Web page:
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Article Released Wed-19th-March-2008 18:46 GMT
Contact: Ruth Institution: Nature Publishing Group
 The future of clean water

Summaries of newsworthy research include: More than just a drinking problem, Methane found on an extrasolar planet, Dwindling populations become even more volatile, Spring genes, Eliminating antimatter, A fresh look at the mantle, Unusual reproduction, Analysing martian meteorites and Life’s winners don’t punish others


This press release is copyright Nature.

VOL.452 NO.7185 DATED 20 MARCH 2008

This press release contains:

· Summaries of newsworthy papers:

Technology: The future of clean water

Water shortages: More than just a drinking problem

Space science: Methane found on an extrasolar planet

Endangered species: Dwindling populations become even more volatile

Breeding: Spring genes

Cosmology: Eliminating antimatter

Geochemistry: A fresh look at the mantle

Plant biology: Unusual reproduction

Cosmochemistry: Analysing martian meteorites

And finally… Life’s winners don’t punish others

· Mention of papers to be published at the same time with the same embargo

· Geographical listing of authors

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[1] Technology: The future of clean water (pp 301-310)

A revolution in water purification and treatment is underway. More and more scientists and technologists from around the world are working to identify cheap, robust methods to purify water, while at the same time minimizing the use of chemicals and environmental impact. A review article in Nature this week highlights some of the technologies being developed to improve the disinfection and decontamination of water, and the safe re-use of wastewater and efficient desalination of sea and brackish water.

A growing number of contaminants are entering the water supplies of both developing and developed nations. The detection and accurate measurement of these contaminants in water supplies are technically challenging and expensive. Furthermore, conventional methods of purification are often chemically and energetically intensive, requiring considerable engineering expertise, infrastructure and capital, which limit their use in many countries. The treatments themselves often add to the problem of contamination and salting of freshwater sources.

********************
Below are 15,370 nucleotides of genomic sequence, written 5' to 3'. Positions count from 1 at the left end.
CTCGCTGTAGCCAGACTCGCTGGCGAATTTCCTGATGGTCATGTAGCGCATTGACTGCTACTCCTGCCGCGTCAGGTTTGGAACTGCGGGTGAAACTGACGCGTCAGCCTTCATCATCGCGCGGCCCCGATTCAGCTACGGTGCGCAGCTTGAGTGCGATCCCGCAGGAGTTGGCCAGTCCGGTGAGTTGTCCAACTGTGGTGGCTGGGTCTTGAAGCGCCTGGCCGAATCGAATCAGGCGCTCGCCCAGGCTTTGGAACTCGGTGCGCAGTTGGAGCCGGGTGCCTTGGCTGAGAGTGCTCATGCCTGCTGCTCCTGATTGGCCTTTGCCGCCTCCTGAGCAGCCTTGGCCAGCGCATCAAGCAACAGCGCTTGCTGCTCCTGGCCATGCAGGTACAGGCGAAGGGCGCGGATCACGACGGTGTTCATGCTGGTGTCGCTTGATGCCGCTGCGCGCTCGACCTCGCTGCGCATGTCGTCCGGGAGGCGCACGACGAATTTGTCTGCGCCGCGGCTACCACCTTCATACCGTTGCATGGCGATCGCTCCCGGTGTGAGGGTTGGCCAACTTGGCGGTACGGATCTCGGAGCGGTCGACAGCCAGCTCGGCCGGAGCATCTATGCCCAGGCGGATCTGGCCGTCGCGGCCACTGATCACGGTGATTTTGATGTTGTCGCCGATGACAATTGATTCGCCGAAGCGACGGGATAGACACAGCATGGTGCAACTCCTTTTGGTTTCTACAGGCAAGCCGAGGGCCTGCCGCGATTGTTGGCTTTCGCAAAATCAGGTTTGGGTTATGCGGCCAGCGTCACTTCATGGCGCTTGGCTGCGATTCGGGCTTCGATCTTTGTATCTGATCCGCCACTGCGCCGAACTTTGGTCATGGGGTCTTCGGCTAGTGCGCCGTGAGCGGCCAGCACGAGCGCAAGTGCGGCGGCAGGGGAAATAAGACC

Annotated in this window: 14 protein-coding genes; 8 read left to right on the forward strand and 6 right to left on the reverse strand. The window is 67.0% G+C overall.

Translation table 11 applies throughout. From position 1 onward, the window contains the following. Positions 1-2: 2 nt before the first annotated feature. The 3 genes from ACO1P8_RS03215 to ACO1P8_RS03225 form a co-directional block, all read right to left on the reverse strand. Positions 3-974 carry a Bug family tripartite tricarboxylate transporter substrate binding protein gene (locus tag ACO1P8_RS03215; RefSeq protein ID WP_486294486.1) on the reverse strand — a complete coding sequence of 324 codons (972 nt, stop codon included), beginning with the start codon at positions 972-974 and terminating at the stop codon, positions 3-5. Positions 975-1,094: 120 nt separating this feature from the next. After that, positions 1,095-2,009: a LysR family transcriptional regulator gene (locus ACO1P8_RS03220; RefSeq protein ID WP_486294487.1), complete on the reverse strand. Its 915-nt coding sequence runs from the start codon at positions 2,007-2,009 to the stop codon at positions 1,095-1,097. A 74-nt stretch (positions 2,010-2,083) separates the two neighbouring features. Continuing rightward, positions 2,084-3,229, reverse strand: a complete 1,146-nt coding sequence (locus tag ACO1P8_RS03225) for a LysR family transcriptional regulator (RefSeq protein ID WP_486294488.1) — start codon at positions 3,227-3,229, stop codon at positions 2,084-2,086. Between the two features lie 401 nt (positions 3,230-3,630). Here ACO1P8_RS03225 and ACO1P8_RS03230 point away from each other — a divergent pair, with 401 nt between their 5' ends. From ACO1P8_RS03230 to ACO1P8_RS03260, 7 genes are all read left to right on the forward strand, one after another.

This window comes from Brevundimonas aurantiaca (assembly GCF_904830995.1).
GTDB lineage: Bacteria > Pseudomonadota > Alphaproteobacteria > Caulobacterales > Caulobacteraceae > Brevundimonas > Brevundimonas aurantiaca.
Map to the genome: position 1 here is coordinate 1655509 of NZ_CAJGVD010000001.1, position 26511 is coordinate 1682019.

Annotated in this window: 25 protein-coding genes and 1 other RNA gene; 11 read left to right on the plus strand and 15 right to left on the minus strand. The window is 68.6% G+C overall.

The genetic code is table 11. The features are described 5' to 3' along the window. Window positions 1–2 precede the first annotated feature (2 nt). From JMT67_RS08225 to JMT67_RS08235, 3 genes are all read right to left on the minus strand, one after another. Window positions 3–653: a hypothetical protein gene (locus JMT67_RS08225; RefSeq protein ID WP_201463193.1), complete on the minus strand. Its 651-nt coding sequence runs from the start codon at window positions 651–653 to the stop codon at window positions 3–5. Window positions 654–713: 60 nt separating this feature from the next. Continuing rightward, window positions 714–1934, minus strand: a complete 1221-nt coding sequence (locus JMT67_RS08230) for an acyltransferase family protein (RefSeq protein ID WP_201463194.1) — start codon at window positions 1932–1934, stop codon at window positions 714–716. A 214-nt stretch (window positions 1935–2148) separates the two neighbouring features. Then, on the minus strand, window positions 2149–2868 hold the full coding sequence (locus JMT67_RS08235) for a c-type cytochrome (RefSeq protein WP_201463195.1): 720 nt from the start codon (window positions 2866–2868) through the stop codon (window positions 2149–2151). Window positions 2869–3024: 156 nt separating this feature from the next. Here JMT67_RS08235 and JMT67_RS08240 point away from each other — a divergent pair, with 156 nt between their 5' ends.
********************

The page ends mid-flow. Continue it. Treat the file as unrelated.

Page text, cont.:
Mark Shannon and colleagues look at the problems of current water purification techniques and explore some of the next-generation systems applying the latest science to address these problems. Among other approaches, they consider the use of new photocatalyst materials to deactivate waterborne viruses, the application of nanostructured membranes for contaminant capture, and inspiration from ion channels for improved desalination devices.

The authors believe that through scientific investigation of the aqueous interface between the chemicals in water and the materials used for treatment, new, sustainable, affordable and safe methods to increase clean water supplies for the whole world can be developed.


Mark Shannon (University of Illinois at Urbana-Champaign, Urbana, IL, USA)
Tel: +1 217 244 1545; E-mail:

Water shortages: More than just a drinking problem

In this issue of Nature, a collection of News features and Commentary articles tackles the science, economics and politics of the global water crisis.

In some parts of the world, people use as much water running electric appliances and turning on lights as they do taking showers and watering lawns. And every time people discard food, they throw away precious water resources – it takes a staggering 15,500 litres of water to produce a kilogram of industrial beef.

Taking water for granted is not an option for the two billion or so people around the world who lack access to safe drinking water or have little or no sanitation. Do we have the resources — and the will — to provide enough water to support a booming population? The effects of water shortages are already spilling over from health and sanitation into other key economic activities — not least agriculture and energy production.

Some of this looming crisis will be driven by climate pressures, as soils get drier and rainfalls more unpredictable in a warming world. But much of it will be driven by population growth and rapid economic development, especially in regions such as southeast Asia.

The Commentary and feature writers ask how prepared we are for this crisis. Are we ready for the populations of India and China to switch to more protein-rich western diets? Or for when these nations start consuming energy at the same intensity as the developed world? These trends will add pressure to already stretched water resources in these parts of the world.

Elsewhere in the issue, an Essay explains how physicists still argue over theories describing the structure of water. And Books & Arts review a documentary on the privatization of water supplies, as well as art inspired by water’s surprising patterns.


Commentary: Improving on haves and have-nots (pp 283-284)